Capitola Wharf taking a beating, Esplanade taking on water

The Capitola Wharf was damaged during Thursday's massive northwest swell.
(Courtesy Danny Jacobsmeyer)

The worst of possibilities, a massive swell peaking just as the tide was at its highest, may have been avoided in Capitola. But the wharf and Village were still under siege from an angry Pacific Ocean as city workers made efforts to minimize the damage.

As portions of the Capitola Wharf collapsed and oceanfront Esplanade businesses were fighting off water Thursday morning, under siege from one of the biggest northwest swells in recent history, police chief Andy Dally wasn’t quite ready to issue a sigh of relief.

Andy Dally, Capitola Police Chief, watches over the scene Thursday morning.
(Mark Conley / Lookout Santa Cruz)

But as a surfer hyper-attuned to tide and swell, Dally knew that the situation could be much worse. The massive swell had only started filling in and will keep growing in sea height and force late into the PM hours.

By then the nearly 6' high tide that was about to peak at 8:30 a.m. will have given way to a much friendlier low tide (a minus-0.7' at 4 p.m.) that will help keep the harshest lashes of the swell further away from Capitola Village and further below the planks of the 166-year-old wharf.

“Looks like we got a bit lucky with the tide/swell combination,” Dally said.

Capitola’s wasn’t the only wharf taking a licking Thursday morning. A mile down the shore at Seacliff, the pier and what’s left of the Cement Ship were taking an even more violent brunt of the swell.

Dally said the areas of flooding that could potentially damage businesses and homes are in the lower Village stretching from where Zelda’s and the Sand Bar sit over to Britannia Arms and off Riverview Drive where Soquel Creek backflow has caused some surges.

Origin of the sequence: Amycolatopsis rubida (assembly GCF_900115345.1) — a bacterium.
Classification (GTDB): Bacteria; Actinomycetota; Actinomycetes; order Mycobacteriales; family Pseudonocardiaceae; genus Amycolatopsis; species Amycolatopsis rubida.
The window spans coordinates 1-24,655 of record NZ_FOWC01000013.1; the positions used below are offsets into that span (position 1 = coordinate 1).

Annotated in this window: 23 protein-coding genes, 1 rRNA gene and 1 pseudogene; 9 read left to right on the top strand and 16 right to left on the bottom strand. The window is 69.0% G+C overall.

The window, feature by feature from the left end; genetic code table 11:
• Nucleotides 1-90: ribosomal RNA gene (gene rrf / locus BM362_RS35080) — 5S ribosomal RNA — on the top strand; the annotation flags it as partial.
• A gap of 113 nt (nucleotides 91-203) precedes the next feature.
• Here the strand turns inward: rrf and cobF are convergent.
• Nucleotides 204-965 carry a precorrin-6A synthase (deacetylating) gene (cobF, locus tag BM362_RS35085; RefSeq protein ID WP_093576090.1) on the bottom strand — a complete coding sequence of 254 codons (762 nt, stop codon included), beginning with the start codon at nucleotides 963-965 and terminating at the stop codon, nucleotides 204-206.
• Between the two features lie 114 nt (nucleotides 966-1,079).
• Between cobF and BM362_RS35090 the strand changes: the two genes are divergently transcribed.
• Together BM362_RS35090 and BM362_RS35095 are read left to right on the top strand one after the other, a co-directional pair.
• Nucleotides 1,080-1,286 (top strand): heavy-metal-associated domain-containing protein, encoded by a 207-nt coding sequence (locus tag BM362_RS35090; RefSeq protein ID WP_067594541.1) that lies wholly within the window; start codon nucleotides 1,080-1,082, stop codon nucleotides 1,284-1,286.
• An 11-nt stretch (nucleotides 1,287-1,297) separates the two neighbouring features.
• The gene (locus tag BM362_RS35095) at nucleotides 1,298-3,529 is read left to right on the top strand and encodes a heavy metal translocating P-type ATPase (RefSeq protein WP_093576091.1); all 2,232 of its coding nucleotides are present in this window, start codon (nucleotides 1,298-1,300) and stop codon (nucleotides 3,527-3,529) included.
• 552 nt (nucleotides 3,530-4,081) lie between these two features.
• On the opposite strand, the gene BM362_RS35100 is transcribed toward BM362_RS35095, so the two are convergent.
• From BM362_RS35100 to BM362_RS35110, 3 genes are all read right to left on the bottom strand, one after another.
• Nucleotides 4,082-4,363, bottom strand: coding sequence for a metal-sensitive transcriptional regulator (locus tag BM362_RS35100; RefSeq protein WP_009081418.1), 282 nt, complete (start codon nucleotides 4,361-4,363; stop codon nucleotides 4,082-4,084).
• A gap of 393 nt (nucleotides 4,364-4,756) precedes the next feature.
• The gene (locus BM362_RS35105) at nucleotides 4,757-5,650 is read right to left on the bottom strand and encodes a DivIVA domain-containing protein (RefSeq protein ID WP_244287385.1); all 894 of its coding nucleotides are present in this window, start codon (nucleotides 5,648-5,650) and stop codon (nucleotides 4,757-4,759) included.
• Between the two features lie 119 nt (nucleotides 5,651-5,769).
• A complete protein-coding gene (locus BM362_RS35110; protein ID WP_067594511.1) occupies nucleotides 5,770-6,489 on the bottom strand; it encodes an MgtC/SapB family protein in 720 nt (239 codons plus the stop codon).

“I’m not sure if they sustained damage” to the inside of buildings,” Dally said, “but some of the decking has been damaged.”

Police and other city workers helped cordon off all car traffic to the village and they weren’t allowing anyone onto the volatile Esplanade zone. A city worker stood in front of Zelda’s with a rake, clearing debris as waves sent ocean water underneath the buildings and into the street.

“We’ve just kinda shut down the downtown village to limit the pedestrian traffic and limit the potential for danger,” he said.

Dally said he wasn’t yet sure of the extent of damage to the wharf.

“We haven’t been able to get out there and take a look yet, but there’s damage on the front end (near to the sand) and then midway there’s some damage,” he said. “I know that we replaced some piles recently but we’re at the beginning phases of it so there’s a lot more work to be done.”

After Thursday’s lashing, there will be more.

“It’s an old wharf and this is a pretty historic storm,” he said. “We’re always worried about the wharf.”

Capitola City Clerk Julia Moss confirmed that the city had been working on securing state and federal funds to make repairs to the wharf before the storm hit.

“So we’ll be seeing if we can connect the dots here and get the repairs done quickly,” she said. “With the storm damage there may be other opportunities for funding reimbursement with things like FEMA, for example.”

The city — which had declared a state of emergency and issued evacuation warnings to approximately 350 residences on Wednesday — held a press conference late morning to address what’s known about the potential damage to the wharf, Esplanade businesses and homes along Riverview Drive.

Mayor Margaux Keiser said “We have sustained some significant damage on the Capitola Wharf. at this point we have received no reports of any significant injuries and we’re just working hard to make sure everyone is staying safe.”

Captain Sarah Ryan of Capitola PD said “We’ve given evacuation notice along the river and now we’re working through some of the damage to the village and the wharf. The village will be closed until we can assess when it’s safe to reenter the village. And we’re hoping the public can bear with us as we figure that out.”

Dally said that whether the city keeps its shelter at Jade Street Park open will depend on whether they decide to keep the evacuation order in place as the next round of storms arrive over the weekend after a brief respite Friday.

“We’re talking to the county and assessing all the weather reports now,” he said.

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